October 17, 2007 (New Energy Finance) – Since debuting on the New York Stock Exchange debut last spring, wafer maker LDK Solar has been among the top performing Chinese solar stocks. As recently as 26 September, the company’s market capitalisation was USD 7bn on a share price of over USD 70.Then came charges from the company’s former financial controller that the company was giving an incorrect view of its accounts, by exaggerating how much processed polysilicon it had on its shelves. Management vigorously denied the claim but in less than two weeks LDK shares lost nearly half their value.
The stock bounced back somewhat at the start last week. But then, last weekend, came a report that the former controller had taken his complaints directly to the US Securities Exchange Commission. Specifically, according to the Wall Street Journal, he has now charged that LDK’s book inventory was almost 86% more than the actual physical inventory in its warehouse as of 31 August. And he claimed that LDK’s customers are returning the company’s product at a substantially higher rate than the company has acknowledged.
Again, LDK management has disputed the charges and says that the former executive does not have the scientific knowledge to understand how the company even uses processed silicon.
The controversy has clearly left LDK with a black eye. The question now is will it puncture Western investor confidence in other Chinese solar firms? So far, the evidence suggests not. Shares in other solar equipment makers Suntech, Trina Solar, JA Solar, and others have generally held steady as LDK has struggled. If nothing else, the current controversy seems to cry out for greater transparency generally in the solar sector on the size, scope, and pricing of processed polysilicon procurement contracts.
In Glasgow last week, the British Wind Energy Association convened its annual conference. Among executives addressing attendees, there was general consensus that the current global shortage of wind turbines will not abate prior to 2010. Inevitably, the question of China’s surging manufacturing capacity was raised. But the conventional wisdom is that China will have its hands full meeting domestic demand. Also, existing licensing agreements will prevent manufacturers there from exporting too many of their turbines. Or so the executives of these Western firms say.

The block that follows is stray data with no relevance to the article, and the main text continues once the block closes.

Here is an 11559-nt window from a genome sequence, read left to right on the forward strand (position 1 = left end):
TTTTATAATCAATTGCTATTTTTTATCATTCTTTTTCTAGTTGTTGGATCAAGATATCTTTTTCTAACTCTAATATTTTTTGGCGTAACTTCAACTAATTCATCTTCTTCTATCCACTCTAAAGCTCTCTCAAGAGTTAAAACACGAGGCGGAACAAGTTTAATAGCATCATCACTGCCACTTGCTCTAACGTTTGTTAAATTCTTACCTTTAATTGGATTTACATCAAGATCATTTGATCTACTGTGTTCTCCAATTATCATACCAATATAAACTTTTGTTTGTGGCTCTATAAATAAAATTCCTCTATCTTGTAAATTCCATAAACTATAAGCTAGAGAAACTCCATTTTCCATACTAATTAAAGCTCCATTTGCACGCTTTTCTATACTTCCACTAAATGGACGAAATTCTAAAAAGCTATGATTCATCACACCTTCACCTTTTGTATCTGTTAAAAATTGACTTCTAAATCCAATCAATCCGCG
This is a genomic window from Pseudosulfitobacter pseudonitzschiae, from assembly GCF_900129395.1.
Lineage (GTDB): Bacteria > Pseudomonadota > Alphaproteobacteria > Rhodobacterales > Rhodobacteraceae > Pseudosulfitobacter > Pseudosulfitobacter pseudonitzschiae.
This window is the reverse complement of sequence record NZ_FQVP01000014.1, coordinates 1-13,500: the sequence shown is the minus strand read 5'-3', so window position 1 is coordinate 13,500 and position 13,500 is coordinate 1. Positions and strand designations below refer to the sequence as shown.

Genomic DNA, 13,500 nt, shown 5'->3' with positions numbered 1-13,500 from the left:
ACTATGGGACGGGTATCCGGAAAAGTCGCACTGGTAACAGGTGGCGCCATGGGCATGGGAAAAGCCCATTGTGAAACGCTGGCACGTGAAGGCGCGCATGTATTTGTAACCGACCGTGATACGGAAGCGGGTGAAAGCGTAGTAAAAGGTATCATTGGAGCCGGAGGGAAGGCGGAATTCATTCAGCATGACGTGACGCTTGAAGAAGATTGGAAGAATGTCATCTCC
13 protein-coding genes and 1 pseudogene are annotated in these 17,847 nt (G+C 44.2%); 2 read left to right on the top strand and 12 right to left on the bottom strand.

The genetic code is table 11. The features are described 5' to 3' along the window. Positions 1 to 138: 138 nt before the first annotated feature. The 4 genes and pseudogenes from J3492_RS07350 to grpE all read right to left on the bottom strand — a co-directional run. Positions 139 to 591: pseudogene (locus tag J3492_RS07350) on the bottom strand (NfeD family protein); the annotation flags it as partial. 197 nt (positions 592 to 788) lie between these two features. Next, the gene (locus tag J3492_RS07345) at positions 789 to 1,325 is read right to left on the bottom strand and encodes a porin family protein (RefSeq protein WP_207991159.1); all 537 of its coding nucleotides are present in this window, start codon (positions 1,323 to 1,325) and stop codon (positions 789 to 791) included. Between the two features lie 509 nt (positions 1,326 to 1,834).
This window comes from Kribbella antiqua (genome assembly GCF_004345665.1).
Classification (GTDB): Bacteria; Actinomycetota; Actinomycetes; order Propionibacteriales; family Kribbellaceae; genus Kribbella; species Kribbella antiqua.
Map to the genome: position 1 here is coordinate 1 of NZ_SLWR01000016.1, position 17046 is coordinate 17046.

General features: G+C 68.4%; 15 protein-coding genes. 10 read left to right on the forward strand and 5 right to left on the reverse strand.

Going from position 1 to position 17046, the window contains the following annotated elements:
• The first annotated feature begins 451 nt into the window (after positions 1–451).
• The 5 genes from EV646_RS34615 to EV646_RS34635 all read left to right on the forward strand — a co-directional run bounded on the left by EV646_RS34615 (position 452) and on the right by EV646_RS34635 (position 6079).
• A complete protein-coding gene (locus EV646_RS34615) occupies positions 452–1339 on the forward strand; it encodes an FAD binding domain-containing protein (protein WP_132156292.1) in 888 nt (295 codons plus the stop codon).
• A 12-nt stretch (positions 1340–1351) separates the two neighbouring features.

In Washington, progress has ground to a halt on the mammoth Energy Bill that Democrats hope to push through Congress and, ultimately, have President Bush sign into law. The House of Representatives and the Senate have passed competing versions of the bills containing radically different measures. If the most aggressive provisions in both versions are adopted, the US could overnight vault from being a clean energy policy laggard (at the federal level) to a global leader.
But first the two chambers must agree on a unified version of the bill. Typically, that involves the formation of a so-called “conference committee” tasked with hammering out a compromise version. But disagreements over the bill are so strong that Republicans have reportedly blocked the creation of such a committee. As a result, House Speaker Nancy Pelosi and Senate Majority Leader Harry Reid will now sit down behind closed doors to produce a single bill on their own, then bring it back to both chambers for approval.
In the short run, this is probably good news for clean energy backers. Pelosi and Reid should be able to work more expeditiously than an unruly committee might have. But looking further ahead, the inability to execute the simple convening of a conference committee suggests a highly bruising fight once the legislation does reach the floor. And then there is that small matter of securing Bush’s signature.